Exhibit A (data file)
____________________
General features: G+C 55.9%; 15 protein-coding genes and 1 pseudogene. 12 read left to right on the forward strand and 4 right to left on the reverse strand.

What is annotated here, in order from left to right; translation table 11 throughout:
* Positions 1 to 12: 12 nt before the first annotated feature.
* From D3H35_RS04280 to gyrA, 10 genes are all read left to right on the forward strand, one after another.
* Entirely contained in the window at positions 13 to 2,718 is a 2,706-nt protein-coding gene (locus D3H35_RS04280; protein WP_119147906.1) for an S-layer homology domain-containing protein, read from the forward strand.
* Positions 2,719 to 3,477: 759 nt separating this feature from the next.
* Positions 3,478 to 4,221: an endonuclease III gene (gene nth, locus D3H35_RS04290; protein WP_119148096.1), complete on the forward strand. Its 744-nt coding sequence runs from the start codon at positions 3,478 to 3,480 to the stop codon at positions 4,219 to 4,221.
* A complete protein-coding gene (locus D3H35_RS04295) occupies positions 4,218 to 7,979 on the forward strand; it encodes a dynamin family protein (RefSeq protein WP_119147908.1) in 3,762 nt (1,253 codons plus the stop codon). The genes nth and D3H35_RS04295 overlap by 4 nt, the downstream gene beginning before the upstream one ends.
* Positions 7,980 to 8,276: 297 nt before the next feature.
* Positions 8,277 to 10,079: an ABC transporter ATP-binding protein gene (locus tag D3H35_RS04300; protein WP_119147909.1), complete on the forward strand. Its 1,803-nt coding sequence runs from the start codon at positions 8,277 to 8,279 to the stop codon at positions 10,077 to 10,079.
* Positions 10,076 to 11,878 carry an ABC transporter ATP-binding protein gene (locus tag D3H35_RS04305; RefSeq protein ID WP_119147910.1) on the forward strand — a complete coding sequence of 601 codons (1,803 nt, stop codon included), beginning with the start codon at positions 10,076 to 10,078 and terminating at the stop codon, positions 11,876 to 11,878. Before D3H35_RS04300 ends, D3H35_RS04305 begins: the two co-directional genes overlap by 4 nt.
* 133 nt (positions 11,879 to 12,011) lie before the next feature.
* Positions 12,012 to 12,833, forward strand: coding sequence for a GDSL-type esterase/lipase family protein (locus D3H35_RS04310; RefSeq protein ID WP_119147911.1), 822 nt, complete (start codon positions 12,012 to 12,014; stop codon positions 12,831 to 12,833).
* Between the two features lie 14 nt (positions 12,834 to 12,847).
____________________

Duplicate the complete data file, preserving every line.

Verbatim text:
General features: G+C 55.9%; 15 protein-coding genes and 1 pseudogene. 12 read left to right on the forward strand and 4 right to left on the reverse strand.

What is annotated here, in order from left to right; translation table 11 throughout:
* Positions 1 to 12: 12 nt before the first annotated feature.
* From D3H35_RS04280 to gyrA, 10 genes are all read left to right on the forward strand, one after another.
* Entirely contained in the window at positions 13 to 2,718 is a 2,706-nt protein-coding gene (locus D3H35_RS04280; protein WP_119147906.1) for an S-layer homology domain-containing protein, read from the forward strand.
* Positions 2,719 to 3,477: 759 nt separating this feature from the next.
* Positions 3,478 to 4,221: an endonuclease III gene (gene nth, locus D3H35_RS04290; protein WP_119148096.1), complete on the forward strand. Its 744-nt coding sequence runs from the start codon at positions 3,478 to 3,480 to the stop codon at positions 4,219 to 4,221.
* A complete protein-coding gene (locus D3H35_RS04295) occupies positions 4,218 to 7,979 on the forward strand; it encodes a dynamin family protein (RefSeq protein WP_119147908.1) in 3,762 nt (1,253 codons plus the stop codon). The genes nth and D3H35_RS04295 overlap by 4 nt, the downstream gene beginning before the upstream one ends.
* Positions 7,980 to 8,276: 297 nt before the next feature.
* Positions 8,277 to 10,079: an ABC transporter ATP-binding protein gene (locus tag D3H35_RS04300; protein WP_119147909.1), complete on the forward strand. Its 1,803-nt coding sequence runs from the start codon at positions 8,277 to 8,279 to the stop codon at positions 10,077 to 10,079.
* Positions 10,076 to 11,878 carry an ABC transporter ATP-binding protein gene (locus tag D3H35_RS04305; RefSeq protein ID WP_119147910.1) on the forward strand — a complete coding sequence of 601 codons (1,803 nt, stop codon included), beginning with the start codon at positions 10,076 to 10,078 and terminating at the stop codon, positions 11,876 to 11,878. Before D3H35_RS04300 ends, D3H35_RS04305 begins: the two co-directional genes overlap by 4 nt.
* 133 nt (positions 11,879 to 12,011) lie before the next feature.
* Positions 12,012 to 12,833, forward strand: coding sequence for a GDSL-type esterase/lipase family protein (locus D3H35_RS04310; RefSeq protein ID WP_119147911.1), 822 nt, complete (start codon positions 12,012 to 12,014; stop codon positions 12,831 to 12,833).
* Between the two features lie 14 nt (positions 12,834 to 12,847).